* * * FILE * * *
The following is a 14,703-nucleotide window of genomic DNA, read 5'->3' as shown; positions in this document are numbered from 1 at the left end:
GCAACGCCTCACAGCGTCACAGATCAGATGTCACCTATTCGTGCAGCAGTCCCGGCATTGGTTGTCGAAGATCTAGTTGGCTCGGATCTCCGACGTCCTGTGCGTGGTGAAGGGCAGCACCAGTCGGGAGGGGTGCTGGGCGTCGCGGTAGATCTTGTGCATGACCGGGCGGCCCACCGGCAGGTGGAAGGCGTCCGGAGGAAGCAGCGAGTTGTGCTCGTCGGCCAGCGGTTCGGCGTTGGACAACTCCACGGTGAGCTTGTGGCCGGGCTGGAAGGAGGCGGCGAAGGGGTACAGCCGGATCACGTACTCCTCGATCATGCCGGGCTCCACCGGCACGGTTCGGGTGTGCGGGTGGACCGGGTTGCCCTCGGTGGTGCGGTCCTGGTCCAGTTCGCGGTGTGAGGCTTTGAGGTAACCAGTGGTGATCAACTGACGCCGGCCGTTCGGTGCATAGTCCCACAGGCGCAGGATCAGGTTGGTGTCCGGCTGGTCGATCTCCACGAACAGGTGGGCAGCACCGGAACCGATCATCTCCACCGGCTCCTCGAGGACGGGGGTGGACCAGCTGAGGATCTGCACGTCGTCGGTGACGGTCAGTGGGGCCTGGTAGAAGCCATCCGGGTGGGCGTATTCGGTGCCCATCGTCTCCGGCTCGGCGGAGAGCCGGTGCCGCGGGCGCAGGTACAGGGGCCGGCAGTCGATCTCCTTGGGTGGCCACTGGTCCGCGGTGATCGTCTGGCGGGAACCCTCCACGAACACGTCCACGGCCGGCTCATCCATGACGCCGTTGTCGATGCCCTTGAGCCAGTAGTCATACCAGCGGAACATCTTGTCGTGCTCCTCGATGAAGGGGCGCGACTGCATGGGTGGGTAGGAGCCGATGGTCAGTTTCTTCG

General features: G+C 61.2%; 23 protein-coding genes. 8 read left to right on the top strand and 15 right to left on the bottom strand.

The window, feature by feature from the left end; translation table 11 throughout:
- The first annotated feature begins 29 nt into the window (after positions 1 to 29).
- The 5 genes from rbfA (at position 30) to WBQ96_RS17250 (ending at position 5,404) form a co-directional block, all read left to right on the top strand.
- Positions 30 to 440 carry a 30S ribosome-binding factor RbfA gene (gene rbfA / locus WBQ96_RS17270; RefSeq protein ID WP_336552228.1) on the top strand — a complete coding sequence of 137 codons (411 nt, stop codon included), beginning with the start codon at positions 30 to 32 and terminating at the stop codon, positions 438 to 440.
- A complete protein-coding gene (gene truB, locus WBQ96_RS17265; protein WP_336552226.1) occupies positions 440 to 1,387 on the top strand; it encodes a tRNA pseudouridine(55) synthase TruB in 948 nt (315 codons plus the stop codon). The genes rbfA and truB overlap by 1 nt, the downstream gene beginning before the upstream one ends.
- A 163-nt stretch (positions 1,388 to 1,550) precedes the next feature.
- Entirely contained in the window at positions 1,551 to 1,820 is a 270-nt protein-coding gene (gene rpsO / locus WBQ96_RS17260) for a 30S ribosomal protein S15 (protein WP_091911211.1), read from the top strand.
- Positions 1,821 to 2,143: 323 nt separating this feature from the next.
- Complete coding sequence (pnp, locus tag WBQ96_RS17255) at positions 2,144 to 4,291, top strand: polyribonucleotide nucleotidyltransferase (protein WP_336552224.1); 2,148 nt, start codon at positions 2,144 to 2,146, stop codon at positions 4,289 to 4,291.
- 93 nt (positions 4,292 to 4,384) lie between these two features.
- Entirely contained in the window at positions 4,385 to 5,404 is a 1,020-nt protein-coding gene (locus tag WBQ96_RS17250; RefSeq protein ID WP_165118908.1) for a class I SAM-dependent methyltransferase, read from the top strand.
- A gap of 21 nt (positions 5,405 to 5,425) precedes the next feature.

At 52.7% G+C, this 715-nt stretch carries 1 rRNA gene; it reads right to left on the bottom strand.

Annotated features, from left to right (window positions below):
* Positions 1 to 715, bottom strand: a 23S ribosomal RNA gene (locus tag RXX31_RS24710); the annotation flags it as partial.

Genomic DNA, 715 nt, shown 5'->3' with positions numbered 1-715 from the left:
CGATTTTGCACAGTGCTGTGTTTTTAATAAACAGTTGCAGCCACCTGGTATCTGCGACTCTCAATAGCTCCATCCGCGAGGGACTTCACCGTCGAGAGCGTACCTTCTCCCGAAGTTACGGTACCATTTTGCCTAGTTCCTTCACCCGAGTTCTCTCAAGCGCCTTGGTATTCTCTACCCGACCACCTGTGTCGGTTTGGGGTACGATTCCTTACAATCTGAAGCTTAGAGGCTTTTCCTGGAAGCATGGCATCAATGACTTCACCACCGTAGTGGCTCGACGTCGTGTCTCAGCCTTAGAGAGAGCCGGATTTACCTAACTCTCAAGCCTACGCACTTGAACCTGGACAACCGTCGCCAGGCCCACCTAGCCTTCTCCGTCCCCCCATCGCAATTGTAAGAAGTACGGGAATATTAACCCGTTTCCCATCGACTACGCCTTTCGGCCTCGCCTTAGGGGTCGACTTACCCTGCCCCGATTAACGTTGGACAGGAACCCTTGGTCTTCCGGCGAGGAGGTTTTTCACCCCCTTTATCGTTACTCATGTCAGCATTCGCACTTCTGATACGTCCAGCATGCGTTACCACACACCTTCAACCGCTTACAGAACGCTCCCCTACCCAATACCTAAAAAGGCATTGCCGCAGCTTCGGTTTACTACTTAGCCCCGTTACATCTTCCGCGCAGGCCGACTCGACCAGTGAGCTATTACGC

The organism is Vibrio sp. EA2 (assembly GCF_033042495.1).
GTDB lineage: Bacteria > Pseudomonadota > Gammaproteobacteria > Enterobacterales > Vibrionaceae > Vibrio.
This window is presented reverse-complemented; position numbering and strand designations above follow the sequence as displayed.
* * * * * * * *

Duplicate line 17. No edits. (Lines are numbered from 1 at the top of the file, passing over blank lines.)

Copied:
Annotated features, from left to right (window positions below):